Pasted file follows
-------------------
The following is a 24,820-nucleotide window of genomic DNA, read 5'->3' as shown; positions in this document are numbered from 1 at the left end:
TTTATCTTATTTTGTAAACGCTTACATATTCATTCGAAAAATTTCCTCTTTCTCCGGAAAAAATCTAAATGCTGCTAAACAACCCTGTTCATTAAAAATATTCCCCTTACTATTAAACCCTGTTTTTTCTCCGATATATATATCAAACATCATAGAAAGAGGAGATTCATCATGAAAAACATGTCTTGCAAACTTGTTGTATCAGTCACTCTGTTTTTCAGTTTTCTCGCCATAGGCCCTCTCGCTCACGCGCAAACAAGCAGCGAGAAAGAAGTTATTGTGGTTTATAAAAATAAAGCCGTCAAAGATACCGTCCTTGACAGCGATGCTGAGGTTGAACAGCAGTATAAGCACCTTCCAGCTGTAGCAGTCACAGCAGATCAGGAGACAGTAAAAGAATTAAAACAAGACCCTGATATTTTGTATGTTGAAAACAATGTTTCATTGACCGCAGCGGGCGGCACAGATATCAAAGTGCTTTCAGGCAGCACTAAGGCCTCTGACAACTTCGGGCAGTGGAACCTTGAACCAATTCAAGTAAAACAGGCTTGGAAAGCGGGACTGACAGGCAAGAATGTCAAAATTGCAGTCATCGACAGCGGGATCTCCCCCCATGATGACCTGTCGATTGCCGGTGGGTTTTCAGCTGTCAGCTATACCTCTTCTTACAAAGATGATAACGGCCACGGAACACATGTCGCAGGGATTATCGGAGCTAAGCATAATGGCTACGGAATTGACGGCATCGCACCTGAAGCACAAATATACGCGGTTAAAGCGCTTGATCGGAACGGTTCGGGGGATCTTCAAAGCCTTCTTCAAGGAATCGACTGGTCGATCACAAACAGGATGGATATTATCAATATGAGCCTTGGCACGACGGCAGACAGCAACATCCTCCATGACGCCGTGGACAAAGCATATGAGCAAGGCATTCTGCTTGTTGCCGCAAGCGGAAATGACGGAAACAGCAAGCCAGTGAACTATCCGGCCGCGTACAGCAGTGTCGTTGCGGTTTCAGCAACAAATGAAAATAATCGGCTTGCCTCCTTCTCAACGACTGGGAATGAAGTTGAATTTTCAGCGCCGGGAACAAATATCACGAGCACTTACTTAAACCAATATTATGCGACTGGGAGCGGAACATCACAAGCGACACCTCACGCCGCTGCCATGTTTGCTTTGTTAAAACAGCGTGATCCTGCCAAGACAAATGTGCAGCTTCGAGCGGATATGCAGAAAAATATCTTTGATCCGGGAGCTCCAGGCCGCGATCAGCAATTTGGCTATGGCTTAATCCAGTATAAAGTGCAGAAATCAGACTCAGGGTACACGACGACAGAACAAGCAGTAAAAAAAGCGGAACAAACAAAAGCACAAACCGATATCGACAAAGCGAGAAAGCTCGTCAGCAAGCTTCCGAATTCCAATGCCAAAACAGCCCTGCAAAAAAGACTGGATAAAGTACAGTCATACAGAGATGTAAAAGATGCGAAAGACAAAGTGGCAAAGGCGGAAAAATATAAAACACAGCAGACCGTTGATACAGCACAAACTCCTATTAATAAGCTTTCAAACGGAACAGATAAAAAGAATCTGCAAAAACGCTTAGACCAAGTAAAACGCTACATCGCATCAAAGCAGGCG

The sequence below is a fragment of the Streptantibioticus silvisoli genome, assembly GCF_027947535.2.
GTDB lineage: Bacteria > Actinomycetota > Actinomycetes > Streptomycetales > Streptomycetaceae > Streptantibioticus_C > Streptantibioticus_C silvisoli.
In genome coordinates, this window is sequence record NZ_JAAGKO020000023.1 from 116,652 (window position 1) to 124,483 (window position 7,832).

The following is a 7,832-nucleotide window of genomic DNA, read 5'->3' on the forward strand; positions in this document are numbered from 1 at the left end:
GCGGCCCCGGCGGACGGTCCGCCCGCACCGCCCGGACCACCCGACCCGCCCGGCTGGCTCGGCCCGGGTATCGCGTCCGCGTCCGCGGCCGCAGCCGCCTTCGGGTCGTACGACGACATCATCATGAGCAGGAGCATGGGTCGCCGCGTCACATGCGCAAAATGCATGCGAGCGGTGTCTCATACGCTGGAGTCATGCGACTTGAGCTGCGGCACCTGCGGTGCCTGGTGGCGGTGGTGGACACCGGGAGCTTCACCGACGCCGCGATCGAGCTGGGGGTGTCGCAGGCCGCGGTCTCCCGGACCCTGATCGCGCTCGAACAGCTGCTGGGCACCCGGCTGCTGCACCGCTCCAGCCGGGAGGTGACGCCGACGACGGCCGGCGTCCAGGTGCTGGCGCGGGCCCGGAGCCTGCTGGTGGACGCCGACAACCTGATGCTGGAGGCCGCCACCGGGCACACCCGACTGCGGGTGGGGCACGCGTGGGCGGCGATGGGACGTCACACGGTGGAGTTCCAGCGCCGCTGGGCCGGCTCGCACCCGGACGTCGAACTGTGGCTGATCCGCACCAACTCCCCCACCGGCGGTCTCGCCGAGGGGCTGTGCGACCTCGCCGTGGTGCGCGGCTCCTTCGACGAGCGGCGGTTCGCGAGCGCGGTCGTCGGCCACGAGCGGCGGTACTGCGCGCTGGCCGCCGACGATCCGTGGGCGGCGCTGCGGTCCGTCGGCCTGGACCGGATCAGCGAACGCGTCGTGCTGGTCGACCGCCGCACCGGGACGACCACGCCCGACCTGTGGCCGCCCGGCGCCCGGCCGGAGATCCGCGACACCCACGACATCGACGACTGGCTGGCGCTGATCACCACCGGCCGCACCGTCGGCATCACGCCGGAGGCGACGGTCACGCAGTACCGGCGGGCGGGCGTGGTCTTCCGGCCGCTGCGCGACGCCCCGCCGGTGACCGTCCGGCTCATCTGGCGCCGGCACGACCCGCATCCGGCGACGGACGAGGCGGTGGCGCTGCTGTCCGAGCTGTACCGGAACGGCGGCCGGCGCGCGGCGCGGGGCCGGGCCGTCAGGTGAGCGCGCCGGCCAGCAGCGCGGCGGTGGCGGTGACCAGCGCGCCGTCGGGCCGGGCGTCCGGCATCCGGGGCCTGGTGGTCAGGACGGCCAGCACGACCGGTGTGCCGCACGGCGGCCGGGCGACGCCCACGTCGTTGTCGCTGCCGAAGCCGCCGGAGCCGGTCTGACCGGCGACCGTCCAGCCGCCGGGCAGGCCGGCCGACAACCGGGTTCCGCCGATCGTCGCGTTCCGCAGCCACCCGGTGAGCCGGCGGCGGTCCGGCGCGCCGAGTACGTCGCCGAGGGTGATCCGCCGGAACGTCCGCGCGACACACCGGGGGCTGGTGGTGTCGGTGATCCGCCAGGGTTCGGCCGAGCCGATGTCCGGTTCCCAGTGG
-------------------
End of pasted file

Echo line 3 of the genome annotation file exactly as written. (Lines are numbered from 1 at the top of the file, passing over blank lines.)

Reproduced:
The sequence below is a fragment of the Streptantibioticus silvisoli genome, assembly GCF_027947535.2.